Festival Hub Queen Victoria Museum and Art Gallery, and UTAS School of Creative Arts, Launceston
January 18 – 19
In this, its second year as a fully Launceston-based festival, MONA FOMA is a combination of experimental installations and performance events. The dance works centred on improvisational practice.
Double Double, which premiered in 2019, brings together dancers Jo Lloyd and Deanne Butterworth and drummers Tina Havelock Stevens and Evelyn Ida Morris in a performance that goes for two hours over two days. This is a work which tests the endurance of both audience and performers.
The venue was a large concrete gallery venue which was divided diagonally by a timber screen; initially with a drummer and a dancer performing on each side. Only a small number in the audience at each end of the wall could see both sides while the rest milled around and shift sides, exploring the space, often walking across the path of the improvising performers. The relationship of the performers to the audience is obscure; there is no interaction despite the close proximity. Repetition and subtle variation abound in lengthy sections as the dancer and drummer appear to be responding to their own score. Pursuing these individual movement and sound phrases, connections within and between the two pairs slowly develops and every combination of new partnership is made and broken.
The costuming is a simple but clear element of the work, as items are discarded and repurposed. The audience can come and go throughout the two hours - and they do. As a festival piece this work is ideally suited for a curious crowd.
In the Annexe Drama Studio, solo performer Hiromi Miyakita from Japan performed with Norwegian percussionist Ingar Zach, Italian flutist Alessandra Rombolà, Spanish accordionist Esteban Algora and Australian clarinetist Aviva Endean. This instrumental ensemble appears confident in their shared backgrounds in improvisation, contemporary classical music and experimental practice and dominates the relationship with Miyakita.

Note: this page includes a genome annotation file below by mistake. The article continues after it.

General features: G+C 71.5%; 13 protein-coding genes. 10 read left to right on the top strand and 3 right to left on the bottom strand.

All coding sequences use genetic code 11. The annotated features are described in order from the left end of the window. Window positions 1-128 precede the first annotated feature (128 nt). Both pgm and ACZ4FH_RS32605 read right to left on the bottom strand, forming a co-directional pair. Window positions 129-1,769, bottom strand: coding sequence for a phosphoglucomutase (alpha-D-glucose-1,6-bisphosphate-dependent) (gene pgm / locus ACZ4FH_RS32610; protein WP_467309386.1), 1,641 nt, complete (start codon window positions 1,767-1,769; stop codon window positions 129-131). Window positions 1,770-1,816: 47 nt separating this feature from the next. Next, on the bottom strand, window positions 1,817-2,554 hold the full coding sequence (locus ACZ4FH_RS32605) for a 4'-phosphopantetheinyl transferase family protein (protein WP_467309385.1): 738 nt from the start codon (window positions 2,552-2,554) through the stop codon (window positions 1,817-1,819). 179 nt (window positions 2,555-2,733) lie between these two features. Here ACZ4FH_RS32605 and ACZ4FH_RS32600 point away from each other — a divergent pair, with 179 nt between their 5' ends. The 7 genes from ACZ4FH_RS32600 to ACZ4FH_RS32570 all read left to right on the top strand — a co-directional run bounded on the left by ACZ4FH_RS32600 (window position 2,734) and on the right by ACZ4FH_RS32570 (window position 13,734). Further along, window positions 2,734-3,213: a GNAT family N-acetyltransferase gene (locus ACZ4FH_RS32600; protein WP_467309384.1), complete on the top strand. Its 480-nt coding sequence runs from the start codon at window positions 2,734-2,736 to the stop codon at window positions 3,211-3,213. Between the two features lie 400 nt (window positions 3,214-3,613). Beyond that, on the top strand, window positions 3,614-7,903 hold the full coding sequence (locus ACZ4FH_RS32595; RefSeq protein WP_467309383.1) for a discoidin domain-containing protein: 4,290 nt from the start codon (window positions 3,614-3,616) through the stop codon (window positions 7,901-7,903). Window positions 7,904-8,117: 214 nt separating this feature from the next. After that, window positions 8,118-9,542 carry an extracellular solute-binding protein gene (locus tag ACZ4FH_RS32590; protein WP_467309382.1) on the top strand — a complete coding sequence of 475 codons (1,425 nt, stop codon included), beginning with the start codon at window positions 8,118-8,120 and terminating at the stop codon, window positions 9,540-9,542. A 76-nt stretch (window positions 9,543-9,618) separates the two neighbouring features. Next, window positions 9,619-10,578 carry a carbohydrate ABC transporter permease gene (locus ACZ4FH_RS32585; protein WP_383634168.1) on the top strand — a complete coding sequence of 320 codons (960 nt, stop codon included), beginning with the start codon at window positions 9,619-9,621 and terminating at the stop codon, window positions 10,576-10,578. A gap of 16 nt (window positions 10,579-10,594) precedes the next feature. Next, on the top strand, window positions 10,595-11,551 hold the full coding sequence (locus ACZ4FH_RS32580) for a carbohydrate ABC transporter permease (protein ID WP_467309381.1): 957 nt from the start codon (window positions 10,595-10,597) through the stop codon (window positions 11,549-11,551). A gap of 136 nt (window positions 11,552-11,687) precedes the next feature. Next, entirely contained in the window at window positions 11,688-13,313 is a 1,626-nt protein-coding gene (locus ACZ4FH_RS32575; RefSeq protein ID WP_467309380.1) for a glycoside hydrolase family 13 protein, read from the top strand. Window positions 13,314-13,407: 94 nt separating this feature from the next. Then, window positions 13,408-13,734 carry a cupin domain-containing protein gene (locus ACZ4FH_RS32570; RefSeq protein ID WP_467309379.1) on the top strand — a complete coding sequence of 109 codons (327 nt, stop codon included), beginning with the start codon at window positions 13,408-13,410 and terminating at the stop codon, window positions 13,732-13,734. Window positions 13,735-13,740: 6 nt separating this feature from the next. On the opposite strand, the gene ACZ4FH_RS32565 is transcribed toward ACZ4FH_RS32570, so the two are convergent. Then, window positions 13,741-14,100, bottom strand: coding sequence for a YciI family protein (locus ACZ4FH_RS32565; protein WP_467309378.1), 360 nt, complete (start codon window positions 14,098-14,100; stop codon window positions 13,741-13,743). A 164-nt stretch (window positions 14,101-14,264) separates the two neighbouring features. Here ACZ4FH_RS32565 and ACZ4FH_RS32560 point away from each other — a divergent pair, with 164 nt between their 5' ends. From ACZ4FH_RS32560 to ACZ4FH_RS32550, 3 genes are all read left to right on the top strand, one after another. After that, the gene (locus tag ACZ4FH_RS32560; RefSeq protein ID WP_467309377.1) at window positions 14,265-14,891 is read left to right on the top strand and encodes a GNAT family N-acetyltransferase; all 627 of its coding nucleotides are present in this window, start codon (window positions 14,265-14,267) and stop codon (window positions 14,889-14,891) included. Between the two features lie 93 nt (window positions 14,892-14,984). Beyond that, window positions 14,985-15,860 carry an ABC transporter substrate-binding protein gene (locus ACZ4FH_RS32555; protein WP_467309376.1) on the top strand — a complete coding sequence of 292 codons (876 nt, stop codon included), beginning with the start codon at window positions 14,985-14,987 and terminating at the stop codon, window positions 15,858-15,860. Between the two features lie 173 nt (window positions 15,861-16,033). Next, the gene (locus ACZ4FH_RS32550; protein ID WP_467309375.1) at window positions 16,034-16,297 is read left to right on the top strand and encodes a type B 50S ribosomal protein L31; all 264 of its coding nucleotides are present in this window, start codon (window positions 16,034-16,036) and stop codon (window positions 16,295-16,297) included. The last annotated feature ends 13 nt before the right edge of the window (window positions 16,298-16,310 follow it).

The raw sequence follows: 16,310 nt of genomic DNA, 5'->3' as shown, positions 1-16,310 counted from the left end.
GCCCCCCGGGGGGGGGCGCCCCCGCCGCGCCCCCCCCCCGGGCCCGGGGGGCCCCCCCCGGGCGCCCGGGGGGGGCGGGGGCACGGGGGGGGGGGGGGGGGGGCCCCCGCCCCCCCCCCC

In this space the audience was seated formally focused on the lit stage. This seems at odds with the come-and go-festival audience approach, with many looking uncomfortably trapped and others walking across the space as they locate the vacant seats. The continual movement distracted from the sound worlds being created by the group interactions and long-form structures of the ensemble. These, in turn, seemed to shut out the subtlety of the dancer’s contributions. Miyakita’s performance explores the idea of “dance as stillness” and the motion of a human body when considered an object rather than a living being. This collaboration seems new and mismatched and the experiment not very successful.
Despite both companies being based in Launceston, Reactor represents the first collaboration between Tasdance and Stompin. Twelve separate pairs of performers, each standing near an illuminated ring, set the scene back in the now cleared Gallery. In creating this piece one would assume that the combination of young people and professional dancers has allowed for mentorship and a strong sense of equalisation, as all the dancers have experienced the same processes in creative development. In Reactor, the performance space is defined by the hoops, yet it is the audience that steps into that space. Initial forays by audience members set off a reaction in the dancers. Part of the fun is watching participants and observers try to work out what is going on, but the rules are unclear, and the context creates voluntary participants of the audience. As each dancer responds, power relationships are flipped by some disarmingly mature performers. There is lovely detail among the potential chaos as the sophistication of the duet form is repeatedly reconceptualised. As an interactive piece Reactor is a festival highlight, with many audience members returning or not leaving at all for its two-hour run.
- LESLEY GRAHAM